Not many of you know this, but I am an award-winning actor. Well, actually an award-nominated actor, and if the voting hadn’t been rigged (I believe by the Russians) I would have a coveted Danny Award sitting right now on my bookshelf at church. Admittedly, the nomination was only for Best Supporting Actor, but it still would have been quite an achievement. DeNiro doesn’t have one. Streep doesn’t have one. Hollywood gossip has it that Katherine Hepburn once threw a lead crystal decanter at her butler after he gave her the list of that year’s nominees and she saw that she had been passed over again.
Please don’t get me wrong. I’m not gloating, nor am I saying anything negative about these iconic actors. They just obviously didn’t have what I had – they didn’t have “it”. What is “it”? Well, according to the Danny Awards charter, “it” is an address within the boundaries of the Clovis Unified School District and a part in either a junior high or senior high school play. My house was on Dennis Avenue in the town of Clovis, and my role was Sir Francis Chesney in Clark Middle School’s production of Charley’s Aunt. I was qualified, and my performance was more than qualified. My portrayal of a man romantically pursuing a woman who actually turned out to be another man set the dramatic standard up until the advent of The Crying Game era. Even Miss Koukas, my drama teacher, said the award would have been mine if the district muckety-mucks didn’t insist on giving every award every year to graduating high school seniors. I believe that her thespian opinions should be given great weight – word among us students was that she once starred in a commercial for Prell, so…yeah.
Even though I only did school plays one year (with high school drama came musicals, which I was neither skillfully nor emotionally prepared for), I remember my roles in Charley’s Aunt and, later, in Heaven Can Wait with great fondness. I loved the scary exhilaration stepping onto the stage. The brightness of the lighting blocked out all but an outline of the audience. Then, when the spotlight hit full on, it brought complete isolation from the rest of the world. It was then I could lose myself in the role – I really could become Sir Chesney down on his knee in the living room expressing his undying love to Donna Lucia, who is really Lord Fancourt Babberley in disguise. There’s transformational power in a spotlight.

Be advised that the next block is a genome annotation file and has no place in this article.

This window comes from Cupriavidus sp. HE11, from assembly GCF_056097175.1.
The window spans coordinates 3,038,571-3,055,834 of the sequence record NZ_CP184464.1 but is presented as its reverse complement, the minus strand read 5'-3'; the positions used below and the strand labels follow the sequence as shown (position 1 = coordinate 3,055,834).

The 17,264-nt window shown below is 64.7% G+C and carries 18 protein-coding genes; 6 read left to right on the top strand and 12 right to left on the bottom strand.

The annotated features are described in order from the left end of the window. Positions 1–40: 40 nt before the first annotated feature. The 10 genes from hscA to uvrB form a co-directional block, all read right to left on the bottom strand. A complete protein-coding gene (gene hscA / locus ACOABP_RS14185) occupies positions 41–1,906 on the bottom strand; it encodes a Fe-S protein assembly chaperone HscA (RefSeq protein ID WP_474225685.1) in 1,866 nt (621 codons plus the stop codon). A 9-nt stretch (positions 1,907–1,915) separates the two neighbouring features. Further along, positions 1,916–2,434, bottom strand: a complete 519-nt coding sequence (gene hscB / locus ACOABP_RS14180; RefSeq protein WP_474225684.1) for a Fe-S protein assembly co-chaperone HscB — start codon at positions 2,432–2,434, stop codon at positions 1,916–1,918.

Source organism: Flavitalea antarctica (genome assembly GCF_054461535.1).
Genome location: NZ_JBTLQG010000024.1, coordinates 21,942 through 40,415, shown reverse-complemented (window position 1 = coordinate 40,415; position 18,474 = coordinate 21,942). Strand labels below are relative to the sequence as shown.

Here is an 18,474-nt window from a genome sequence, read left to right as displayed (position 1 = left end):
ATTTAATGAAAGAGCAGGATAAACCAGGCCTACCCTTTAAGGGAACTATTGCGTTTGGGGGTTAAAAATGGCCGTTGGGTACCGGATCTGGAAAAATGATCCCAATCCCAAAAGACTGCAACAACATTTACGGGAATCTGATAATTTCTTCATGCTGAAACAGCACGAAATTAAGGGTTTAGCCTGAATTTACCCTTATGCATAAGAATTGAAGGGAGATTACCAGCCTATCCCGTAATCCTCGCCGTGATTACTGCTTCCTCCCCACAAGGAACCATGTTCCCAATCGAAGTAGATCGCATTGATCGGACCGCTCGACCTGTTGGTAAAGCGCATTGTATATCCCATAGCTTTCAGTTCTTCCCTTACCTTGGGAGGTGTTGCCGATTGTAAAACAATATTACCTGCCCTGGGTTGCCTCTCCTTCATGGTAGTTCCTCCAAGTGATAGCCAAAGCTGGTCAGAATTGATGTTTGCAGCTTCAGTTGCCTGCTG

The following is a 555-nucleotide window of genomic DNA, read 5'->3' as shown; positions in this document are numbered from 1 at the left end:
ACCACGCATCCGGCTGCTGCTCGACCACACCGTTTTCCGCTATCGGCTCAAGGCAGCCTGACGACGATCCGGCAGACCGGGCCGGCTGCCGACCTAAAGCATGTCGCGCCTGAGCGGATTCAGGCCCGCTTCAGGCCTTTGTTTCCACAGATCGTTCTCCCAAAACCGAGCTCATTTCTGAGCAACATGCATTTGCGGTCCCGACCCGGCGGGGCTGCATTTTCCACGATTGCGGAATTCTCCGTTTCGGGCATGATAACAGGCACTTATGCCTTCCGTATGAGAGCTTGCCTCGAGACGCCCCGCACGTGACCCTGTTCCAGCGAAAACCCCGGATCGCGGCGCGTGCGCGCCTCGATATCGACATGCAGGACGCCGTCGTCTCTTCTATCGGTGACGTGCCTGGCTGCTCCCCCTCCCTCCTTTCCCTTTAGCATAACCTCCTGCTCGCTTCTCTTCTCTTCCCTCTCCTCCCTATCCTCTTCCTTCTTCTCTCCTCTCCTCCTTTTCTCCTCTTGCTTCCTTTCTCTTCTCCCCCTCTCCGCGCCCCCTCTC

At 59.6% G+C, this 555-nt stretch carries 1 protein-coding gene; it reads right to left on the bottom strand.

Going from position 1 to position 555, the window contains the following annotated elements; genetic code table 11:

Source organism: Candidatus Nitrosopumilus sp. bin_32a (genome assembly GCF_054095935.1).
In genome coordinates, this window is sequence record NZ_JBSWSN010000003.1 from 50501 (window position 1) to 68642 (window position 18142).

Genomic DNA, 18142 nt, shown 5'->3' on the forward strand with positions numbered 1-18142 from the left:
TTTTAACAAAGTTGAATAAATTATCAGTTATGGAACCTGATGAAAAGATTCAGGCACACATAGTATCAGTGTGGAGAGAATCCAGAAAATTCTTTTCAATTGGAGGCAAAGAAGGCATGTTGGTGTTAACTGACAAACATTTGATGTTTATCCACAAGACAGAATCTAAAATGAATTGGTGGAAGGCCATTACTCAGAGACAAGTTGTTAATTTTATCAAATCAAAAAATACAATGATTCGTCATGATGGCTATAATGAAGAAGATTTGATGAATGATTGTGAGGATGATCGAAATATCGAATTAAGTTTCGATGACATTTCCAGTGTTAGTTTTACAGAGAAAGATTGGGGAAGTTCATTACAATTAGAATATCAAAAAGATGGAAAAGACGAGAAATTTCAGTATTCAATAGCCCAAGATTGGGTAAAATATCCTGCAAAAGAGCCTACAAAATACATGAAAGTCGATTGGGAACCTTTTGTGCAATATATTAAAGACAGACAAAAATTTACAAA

I was reading in Isaiah this morning during my quiet time. In the 58thchapter, God is calling the people of Judah out for their self-focused fasting. He tells them that they are declaring fasts, but then they go about treating the day like it’s any other day. Instead, He says, their fasts should be effective within and affective without. In other words, they should be seeking to purify themselves inside – in their hearts and minds. But on the outside, they should be making a difference to those around them. He says, “Go ahead and humble yourselves – that’s fine. But don’t stop there. Go address injustice, free the oppressed, feed the hungry, shelter the poor, clothe the naked.” No more sitting and moping during fasts, whining about being hungry and hoping that somebody notices your great piety. Go out and make a difference. Let your sacrifice help others.
What’s the result of this kind of fasting? “Then your light will break forth like the dawn, and your healing will quickly appear; then your righteousness will go before you, and the glory of the Lord will be your rear guard.” (Isaiah 58:8) When I read about that light breaking forth like the dawn, it made me think of a stage spotlight. Isaiah paints a picture of high intensity – like driving east just after sunrise trying to see through the blue spots that keep photo-bleaching your retinas. That is the power of our light to the people around us when we are serving them in love.
On Sunday, we talked about Strasburg Community Church’s call to be light to our community. There are many ways that we can light up the community like a stage. Through prayer and events and individual contacts, the light of this church will shine brightly with truth and joy and salvation. However, it will be when we go out into the community and serve them that the spotlight will be turned on with an intensity that is impossible to ignore. This is where I would ask you to direct your prayers this week.
Pray for ideas for serving our neighbors on the I-70 corridor. What can we do as a church and what can you do as an individual to meet the needs of those around us? If you come up with any ideas, let one of us Pastor Steves know. As I mentioned Sunday, we won’t use every idea. I spent about an hour-and-a-half today with Pastor Donn Headley from Mountain View Fellowship talking about church and ministry and life, and he told me about his 80-20 rule for ideas. Typically, 80% of ideas will get shelved, while 20% will get implemented. So, don’t get discouraged if one or more of your ideas ends up in the 80 (I think my ratio is around 95-5). It’s as we gather a bunch of creative options and pray them through that the Lord will elevate His plans to the top.
Let’s turn our light on – let people see that Christ can be found here at SCC. And, together, let’s discover where God is calling us to shine our spotlight, so that people can see His truth and find peace and hope and joy in His salvation.